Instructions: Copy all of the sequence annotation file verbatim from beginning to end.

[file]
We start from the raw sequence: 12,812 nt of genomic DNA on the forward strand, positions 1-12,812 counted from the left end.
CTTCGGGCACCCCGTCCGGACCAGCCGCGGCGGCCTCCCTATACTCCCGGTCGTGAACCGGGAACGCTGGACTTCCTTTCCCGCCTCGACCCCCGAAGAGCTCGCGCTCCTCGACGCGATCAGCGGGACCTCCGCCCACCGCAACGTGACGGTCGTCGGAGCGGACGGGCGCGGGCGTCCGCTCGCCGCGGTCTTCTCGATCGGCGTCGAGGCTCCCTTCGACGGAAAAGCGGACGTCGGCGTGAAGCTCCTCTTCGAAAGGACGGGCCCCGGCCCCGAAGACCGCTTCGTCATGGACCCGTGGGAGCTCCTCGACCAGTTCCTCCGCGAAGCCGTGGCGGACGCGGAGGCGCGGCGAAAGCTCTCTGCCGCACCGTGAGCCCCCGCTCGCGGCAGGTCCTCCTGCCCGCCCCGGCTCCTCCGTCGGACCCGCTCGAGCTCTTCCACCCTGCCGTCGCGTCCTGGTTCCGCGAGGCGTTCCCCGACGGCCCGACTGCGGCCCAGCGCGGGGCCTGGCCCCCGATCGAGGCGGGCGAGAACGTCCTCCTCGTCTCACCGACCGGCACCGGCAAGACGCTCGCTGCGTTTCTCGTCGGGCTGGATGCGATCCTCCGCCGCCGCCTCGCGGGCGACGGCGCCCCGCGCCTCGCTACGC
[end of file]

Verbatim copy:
We start from the raw sequence: 12,812 nt of genomic DNA on the forward strand, positions 1-12,812 counted from the left end.
CTTCGGGCACCCCGTCCGGACCAGCCGCGGCGGCCTCCCTATACTCCCGGTCGTGAACCGGGAACGCTGGACTTCCTTTCCCGCCTCGACCCCCGAAGAGCTCGCGCTCCTCGACGCGATCAGCGGGACCTCCGCCCACCGCAACGTGACGGTCGTCGGAGCGGACGGGCGCGGGCGTCCGCTCGCCGCGGTCTTCTCGATCGGCGTCGAGGCTCCCTTCGACGGAAAAGCGGACGTCGGCGTGAAGCTCCTCTTCGAAAGGACGGGCCCCGGCCCCGAAGACCGCTTCGTCATGGACCCGTGGGAGCTCCTCGACCAGTTCCTCCGCGAAGCCGTGGCGGACGCGGAGGCGCGGCGAAAGCTCTCTGCCGCACCGTGAGCCCCCGCTCGCGGCAGGTCCTCCTGCCCGCCCCGGCTCCTCCGTCGGACCCGCTCGAGCTCTTCCACCCTGCCGTCGCGTCCTGGTTCCGCGAGGCGTTCCCCGACGGCCCGACTGCGGCCCAGCGCGGGGCCTGGCCCCCGATCGAGGCGGGCGAGAACGTCCTCCTCGTCTCACCGACCGGCACCGGCAAGACGCTCGCTGCGTTTCTCGTCGGGCTGGATGCGATCCTCCGCCGCCGCCTCGCGGGCGACGGCGCCCCGCGCCTCGCTACGC